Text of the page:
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Born Norma Ann Currell in 1939, Norma Dallas ’s connection to Bowen Island is lifelong. Though she first set foot on the island at two years old, her family’s history on the island stretches back much further, to when her aunt Lena Farrell’s family began travelling to hunt and camp on its beaches in the early 1900s.
Norma’s parents were lifelong boaters, and the family often anchored in Snug Cove. There, they visited the Farrells and let Norma get ice cream from the restaurant. She was too little to be seen below the counter, so other customers would help order her 5 cent ice cream cone. As a teen she accompanied the Farrells in their Model T Ford across the gravel road to Bowen Bay to watch them swim. Over the years, they made many attempts to help her learn to swim; all failed.
In 1962 she met her future husband Dennis Dallas and his dog Buddy at a Bowen Island party. After they married, the family became Bowen “weekenders” for 33 years. In order to build a cabin on their property, Dennis joined with his neighbour to construct Queen Charlotte Heights Road. During their blasting, the RCMP called to see if Bowen had declared war on the mainland because the sound echoed to Squamish and back! They were rustic times—the children played freely and Norma learned to cook on a wood stove and wash little children in a small wash bowl.
Then, their three children graduated from school and Norma faced empty nest syndrome. While coming to Bowen one weekend they saw that a marina in Snug Cove was for sale. Norma remembered that it was located exactly where the Union Steamship Co. brought ships with thousands of visitors from Vancouver to their successful resort for many years. As well as the marina, there was an adjacent newly-built house where the U.S.S. Co. had their restaurant. All this was built in the very same place where Norma had her 5 cent ice cream cone so many years before.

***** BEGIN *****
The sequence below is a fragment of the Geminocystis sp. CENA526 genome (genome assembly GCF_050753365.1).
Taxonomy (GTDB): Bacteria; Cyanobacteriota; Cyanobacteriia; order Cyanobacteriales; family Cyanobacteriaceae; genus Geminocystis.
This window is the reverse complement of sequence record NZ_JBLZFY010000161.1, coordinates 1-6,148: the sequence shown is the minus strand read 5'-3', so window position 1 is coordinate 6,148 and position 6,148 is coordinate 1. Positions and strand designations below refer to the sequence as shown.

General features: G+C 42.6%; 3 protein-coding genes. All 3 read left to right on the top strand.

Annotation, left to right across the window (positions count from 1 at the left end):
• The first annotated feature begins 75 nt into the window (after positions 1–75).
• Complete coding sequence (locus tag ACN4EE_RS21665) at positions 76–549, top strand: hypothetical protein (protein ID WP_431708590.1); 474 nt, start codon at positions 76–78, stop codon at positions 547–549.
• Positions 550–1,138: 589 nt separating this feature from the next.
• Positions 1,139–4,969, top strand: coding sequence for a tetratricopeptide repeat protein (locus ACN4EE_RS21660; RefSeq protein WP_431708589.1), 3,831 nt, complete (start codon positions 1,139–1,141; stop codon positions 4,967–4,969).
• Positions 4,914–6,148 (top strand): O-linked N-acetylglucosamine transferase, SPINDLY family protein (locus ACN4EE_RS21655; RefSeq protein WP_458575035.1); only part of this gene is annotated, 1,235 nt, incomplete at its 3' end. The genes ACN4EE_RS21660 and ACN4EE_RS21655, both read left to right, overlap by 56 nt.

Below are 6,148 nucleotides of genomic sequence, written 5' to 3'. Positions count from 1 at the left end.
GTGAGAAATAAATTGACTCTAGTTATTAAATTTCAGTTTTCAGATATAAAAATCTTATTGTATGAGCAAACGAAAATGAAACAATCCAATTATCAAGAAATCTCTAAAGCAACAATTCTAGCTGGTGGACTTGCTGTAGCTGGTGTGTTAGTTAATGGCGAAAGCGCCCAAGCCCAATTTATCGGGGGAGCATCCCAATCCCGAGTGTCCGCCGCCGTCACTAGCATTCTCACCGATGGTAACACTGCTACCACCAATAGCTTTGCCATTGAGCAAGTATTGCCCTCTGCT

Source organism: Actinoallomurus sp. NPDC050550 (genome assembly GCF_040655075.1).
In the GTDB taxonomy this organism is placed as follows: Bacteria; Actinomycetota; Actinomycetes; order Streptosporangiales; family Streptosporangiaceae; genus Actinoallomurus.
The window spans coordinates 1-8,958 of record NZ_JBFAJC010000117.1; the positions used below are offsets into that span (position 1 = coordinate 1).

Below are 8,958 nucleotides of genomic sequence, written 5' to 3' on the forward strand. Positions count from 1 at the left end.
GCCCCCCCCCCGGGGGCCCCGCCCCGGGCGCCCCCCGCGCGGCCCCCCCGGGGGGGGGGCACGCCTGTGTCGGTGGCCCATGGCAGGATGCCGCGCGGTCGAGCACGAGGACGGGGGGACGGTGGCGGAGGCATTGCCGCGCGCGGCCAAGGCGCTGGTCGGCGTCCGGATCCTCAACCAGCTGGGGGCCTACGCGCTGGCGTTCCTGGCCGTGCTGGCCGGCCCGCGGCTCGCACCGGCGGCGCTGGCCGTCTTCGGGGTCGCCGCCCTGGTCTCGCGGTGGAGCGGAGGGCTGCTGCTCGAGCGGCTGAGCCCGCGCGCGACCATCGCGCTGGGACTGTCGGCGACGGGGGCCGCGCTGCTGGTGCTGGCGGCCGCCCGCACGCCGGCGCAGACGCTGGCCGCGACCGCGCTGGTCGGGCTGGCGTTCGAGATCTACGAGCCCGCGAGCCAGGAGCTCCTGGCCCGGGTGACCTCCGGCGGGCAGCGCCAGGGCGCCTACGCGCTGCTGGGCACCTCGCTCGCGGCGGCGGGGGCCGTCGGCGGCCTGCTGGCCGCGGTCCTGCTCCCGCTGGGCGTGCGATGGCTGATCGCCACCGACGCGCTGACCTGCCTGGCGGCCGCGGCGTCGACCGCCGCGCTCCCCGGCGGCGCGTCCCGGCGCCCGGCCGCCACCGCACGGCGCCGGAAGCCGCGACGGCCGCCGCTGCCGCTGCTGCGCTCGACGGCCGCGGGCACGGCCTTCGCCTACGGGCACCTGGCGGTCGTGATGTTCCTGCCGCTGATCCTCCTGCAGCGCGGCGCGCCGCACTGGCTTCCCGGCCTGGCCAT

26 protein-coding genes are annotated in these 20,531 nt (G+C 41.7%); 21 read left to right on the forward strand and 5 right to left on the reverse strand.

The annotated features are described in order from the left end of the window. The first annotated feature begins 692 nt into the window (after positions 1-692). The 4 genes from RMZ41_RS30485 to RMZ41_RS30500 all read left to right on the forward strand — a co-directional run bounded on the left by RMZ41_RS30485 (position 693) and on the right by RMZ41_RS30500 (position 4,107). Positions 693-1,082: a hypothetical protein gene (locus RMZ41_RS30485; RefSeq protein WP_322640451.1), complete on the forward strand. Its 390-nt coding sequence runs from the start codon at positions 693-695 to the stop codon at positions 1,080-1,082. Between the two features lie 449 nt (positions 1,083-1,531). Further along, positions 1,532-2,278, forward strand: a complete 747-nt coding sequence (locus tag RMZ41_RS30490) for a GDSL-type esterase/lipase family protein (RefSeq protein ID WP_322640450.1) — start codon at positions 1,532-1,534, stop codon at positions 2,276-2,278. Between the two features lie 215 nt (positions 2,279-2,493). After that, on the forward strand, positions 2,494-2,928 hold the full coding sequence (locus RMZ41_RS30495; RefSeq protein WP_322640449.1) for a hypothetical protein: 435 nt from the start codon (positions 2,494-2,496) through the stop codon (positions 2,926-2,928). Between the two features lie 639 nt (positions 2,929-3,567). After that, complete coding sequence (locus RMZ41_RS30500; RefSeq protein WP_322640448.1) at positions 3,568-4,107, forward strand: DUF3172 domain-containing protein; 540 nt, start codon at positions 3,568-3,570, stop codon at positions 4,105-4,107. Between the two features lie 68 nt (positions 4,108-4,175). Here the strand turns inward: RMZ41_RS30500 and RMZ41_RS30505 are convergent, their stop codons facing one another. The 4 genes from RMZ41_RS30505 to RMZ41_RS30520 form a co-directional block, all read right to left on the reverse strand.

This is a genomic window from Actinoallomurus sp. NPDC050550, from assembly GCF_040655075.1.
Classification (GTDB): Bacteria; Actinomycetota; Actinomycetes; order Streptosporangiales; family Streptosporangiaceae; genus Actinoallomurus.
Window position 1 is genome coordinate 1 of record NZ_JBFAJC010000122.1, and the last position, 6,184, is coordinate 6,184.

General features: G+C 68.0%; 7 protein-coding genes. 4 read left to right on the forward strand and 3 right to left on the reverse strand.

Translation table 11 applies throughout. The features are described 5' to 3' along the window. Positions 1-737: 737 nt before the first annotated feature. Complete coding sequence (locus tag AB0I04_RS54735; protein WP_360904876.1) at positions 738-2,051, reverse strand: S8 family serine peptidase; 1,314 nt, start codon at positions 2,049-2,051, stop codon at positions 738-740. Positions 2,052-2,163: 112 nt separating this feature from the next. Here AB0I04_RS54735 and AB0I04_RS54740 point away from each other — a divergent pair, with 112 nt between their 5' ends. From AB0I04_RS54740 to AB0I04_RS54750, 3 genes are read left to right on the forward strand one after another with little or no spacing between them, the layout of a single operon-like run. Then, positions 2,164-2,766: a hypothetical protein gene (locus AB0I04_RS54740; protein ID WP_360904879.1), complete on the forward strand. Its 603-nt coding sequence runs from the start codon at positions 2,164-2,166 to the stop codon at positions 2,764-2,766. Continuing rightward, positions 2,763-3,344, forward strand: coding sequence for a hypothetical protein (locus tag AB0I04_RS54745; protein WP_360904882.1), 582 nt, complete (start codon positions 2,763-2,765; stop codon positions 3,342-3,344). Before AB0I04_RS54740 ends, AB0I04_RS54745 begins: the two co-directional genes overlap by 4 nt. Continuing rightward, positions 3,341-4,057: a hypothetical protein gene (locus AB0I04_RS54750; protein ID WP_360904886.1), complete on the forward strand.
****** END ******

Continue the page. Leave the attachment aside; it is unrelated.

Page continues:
They moved from Vancouver and made Bowen Island home in 1985. Norma had a vision to rejuvenate this little marina into a ‘people place’ for visitors and Bowen Islanders to enjoy. The family started planning. Unfortunately their son Darran died just before the project began. In five busy years they rebuilt the docks, built the parking lot and the pier, and got three shops up and running. Norma built all of them with Bowen lumber and Bowen labour.
The first shop on the Bowen Island Marina pier was Norma’s Ice Cream/Tackle Shop. She would operate the marina for 33 years.
Now living full-time on Bowen and with experience volunteering in Vancouver, Norma couldn’t help becoming involved in the island’s many projects and committees. She began with the Recreation Commission, securing rent-free space for a daycare in the old General Store thanks to a high school connection of Norma’s. Later, she went on to work with Snug Cove’s Water Board; chaired the Commercial/Industrial Committee for the Official Community Plan review; volunteered on two Snug Cove Plan reviews; and then helped found the People, Plants, and Places Tour to fund Bowen’s memorial garden. Their initial meeting was held in her kitchen!
Despite full-time work at the marina and community involvement, Norma found time to volunteer with the Bowen Island Historians. Many of this exhibit’s profiles draw from interviews she conducted. Between recording it and creating it, Norma has become an essential part of Bowen’s community history.